Lymphocytes placed in a lymphopenic environment will undergo homeostatic proliferation (29). Because a percentage of the transferred CD4+ CD25 cells up-regulated CD25, which was indicative of some sort of “activation” event, we tested whether homeostatic proliferation was a requirement for conversion of CD4+ CD25 cells to a CD4+ CD25+ regulatory T cell phenotype by injecting CD4+ CD25 cells into nonirradiated recipients. Although the percentage and total number of CD4+ donor cells recovered in sublethally irradiated mice were much larger than in mice that received no radiation treatment, CD4+ CD25 cells could still convert to a CD4+ CD25+ regulatory T cell phenotype in the absence of homeostatic proliferation (i.e., in nonirradiated mice). These data suggest that although transferred CD4+ CD25 T cells can, they apparently do not need to undergo homeostatic proliferation to convert to a CD4+ CD25+ regulatory T cell phenotype. Furthermore, we have shown that converted CD4+ CD25+ cells were able to suppress proliferation of responder cells at low regulatory/responder T cell ratios, whereas freshly harvested CD4+ CD25+ regulatory T cells could not. These data suggested that the converted CD4+ CD25+ cells, similar to the naturally occurring CD4+ CD25+ cells (18), became more potent suppressors in vitro after undergoing homeostatic proliferation in vivo, which is another indication that the converted CD4+ CD25+ cells are similar to naturally occurring CD4+ CD25+ regulatory cells.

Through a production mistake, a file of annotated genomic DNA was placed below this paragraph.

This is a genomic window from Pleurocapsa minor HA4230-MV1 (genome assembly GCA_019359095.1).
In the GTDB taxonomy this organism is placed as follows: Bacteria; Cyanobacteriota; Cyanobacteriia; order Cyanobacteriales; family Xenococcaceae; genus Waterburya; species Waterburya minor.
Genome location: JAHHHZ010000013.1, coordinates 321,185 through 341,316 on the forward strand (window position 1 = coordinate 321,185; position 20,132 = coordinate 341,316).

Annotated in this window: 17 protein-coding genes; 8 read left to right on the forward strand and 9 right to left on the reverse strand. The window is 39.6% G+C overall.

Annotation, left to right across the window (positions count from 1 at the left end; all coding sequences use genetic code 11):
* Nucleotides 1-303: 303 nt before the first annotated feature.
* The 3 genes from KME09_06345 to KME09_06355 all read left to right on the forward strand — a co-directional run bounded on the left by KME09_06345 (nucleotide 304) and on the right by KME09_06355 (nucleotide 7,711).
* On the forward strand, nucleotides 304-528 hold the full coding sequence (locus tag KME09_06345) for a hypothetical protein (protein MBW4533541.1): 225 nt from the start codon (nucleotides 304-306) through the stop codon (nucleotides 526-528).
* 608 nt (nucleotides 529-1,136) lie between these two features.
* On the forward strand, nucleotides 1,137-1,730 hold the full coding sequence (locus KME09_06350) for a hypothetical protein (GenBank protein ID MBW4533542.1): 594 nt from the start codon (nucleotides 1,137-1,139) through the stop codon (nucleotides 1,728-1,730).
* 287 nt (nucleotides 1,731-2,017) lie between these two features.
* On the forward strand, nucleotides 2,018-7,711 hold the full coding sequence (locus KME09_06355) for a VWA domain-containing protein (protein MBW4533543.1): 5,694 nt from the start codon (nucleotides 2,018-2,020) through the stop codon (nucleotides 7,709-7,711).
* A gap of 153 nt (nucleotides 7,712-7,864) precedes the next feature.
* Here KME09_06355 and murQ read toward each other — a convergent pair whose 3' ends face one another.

Some, but not all, of the requirements for the conversion of CD4+ CD25 T cells into a CD4+ CD25+ regulatory T cell phenotype are similar to the requirements for the development of naturally occurring CD4+ CD25+ regulatory T cells. Both CTLA-4 and CD28 are involved in the development of CD4+ CD25+ regulatory T cells, as this population of cells is dramatically decreased in mice deficient for either of these molecules (14, 17, 2426). More importantly, B7 appears to be required for the peripheral maintenance of this population (2426). Similar to the requirements for development of naturally occurring CD4+ CD25+ regulatory T cells, the conversion of CD4+ CD25 T cells into CD4+ CD25+ regulatory T cells also requires costimulation via B7. On the other hand, most naturally occurring CD4+ CD25+ regulatory T cell development does appear to occur in the thymus (3, 30), whereas conversion of CD4+ CD25 T cells to a CD4+ CD25+ regulatory T cell phenotype does not require the presence of the thymus. These data suggest that the mechanism of induction might be similar for both populations, whereas the site of induction may differ; the thymus might be necessary for naturally occurring CD4+ CD25+ regulatory T cell development, and a peripheral (i.e., an extrathymic) site appears to be sufficient for conversion of CD4+ CD25 T cells. These data corroborate those found in another study, which showed that CD4+ CD25 T cells can be converted to a CD4+ CD25+ regulatory phenotype after exposure to exogenous antigen in the periphery (31).